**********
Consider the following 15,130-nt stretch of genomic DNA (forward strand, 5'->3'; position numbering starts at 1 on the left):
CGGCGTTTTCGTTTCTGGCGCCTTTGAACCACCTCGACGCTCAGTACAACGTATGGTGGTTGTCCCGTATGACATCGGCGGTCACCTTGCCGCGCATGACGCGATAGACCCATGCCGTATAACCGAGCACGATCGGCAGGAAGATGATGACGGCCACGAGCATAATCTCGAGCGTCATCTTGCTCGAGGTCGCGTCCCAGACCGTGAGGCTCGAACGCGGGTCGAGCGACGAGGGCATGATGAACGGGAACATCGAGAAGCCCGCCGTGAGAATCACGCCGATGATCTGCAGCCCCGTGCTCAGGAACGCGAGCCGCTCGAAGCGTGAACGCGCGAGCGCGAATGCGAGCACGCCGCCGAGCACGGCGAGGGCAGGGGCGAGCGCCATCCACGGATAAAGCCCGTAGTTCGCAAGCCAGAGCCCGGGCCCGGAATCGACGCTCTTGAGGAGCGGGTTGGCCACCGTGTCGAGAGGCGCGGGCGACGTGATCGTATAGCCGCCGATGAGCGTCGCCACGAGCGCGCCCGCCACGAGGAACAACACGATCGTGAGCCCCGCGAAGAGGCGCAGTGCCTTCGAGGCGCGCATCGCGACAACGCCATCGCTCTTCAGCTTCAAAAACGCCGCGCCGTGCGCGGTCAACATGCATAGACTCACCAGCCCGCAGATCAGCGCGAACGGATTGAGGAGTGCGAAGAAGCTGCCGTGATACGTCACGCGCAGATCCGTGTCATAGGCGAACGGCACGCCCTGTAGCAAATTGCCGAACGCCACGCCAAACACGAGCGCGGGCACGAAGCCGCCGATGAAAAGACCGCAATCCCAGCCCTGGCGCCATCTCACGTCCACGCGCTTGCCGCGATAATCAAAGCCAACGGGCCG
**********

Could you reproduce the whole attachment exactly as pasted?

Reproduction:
Consider the following 15,130-nt stretch of genomic DNA (forward strand, 5'->3'; position numbering starts at 1 on the left):
CGGCGTTTTCGTTTCTGGCGCCTTTGAACCACCTCGACGCTCAGTACAACGTATGGTGGTTGTCCCGTATGACATCGGCGGTCACCTTGCCGCGCATGACGCGATAGACCCATGCCGTATAACCGAGCACGATCGGCAGGAAGATGATGACGGCCACGAGCATAATCTCGAGCGTCATCTTGCTCGAGGTCGCGTCCCAGACCGTGAGGCTCGAACGCGGGTCGAGCGACGAGGGCATGATGAACGGGAACATCGAGAAGCCCGCCGTGAGAATCACGCCGATGATCTGCAGCCCCGTGCTCAGGAACGCGAGCCGCTCGAAGCGTGAACGCGCGAGCGCGAATGCGAGCACGCCGCCGAGCACGGCGAGGGCAGGGGCGAGCGCCATCCACGGATAAAGCCCGTAGTTCGCAAGCCAGAGCCCGGGCCCGGAATCGACGCTCTTGAGGAGCGGGTTGGCCACCGTGTCGAGAGGCGCGGGCGACGTGATCGTATAGCCGCCGATGAGCGTCGCCACGAGCGCGCCCGCCACGAGGAACAACACGATCGTGAGCCCCGCGAAGAGGCGCAGTGCCTTCGAGGCGCGCATCGCGACAACGCCATCGCTCTTCAGCTTCAAAAACGCCGCGCCGTGCGCGGTCAACATGCATAGACTCACCAGCCCGCAGATCAGCGCGAACGGATTGAGGAGTGCGAAGAAGCTGCCGTGATACGTCACGCGCAGATCCGTGTCATAGGCGAACGGCACGCCCTGTAGCAAATTGCCGAACGCCACGCCAAACACGAGCGCGGGCACGAAGCCGCCGATGAAAAGACCGCAATCCCAGCCCTGGCGCCATCTCACGTCCACGCGCTTGCCGCGATAATCAAAGCCAACGGGCCG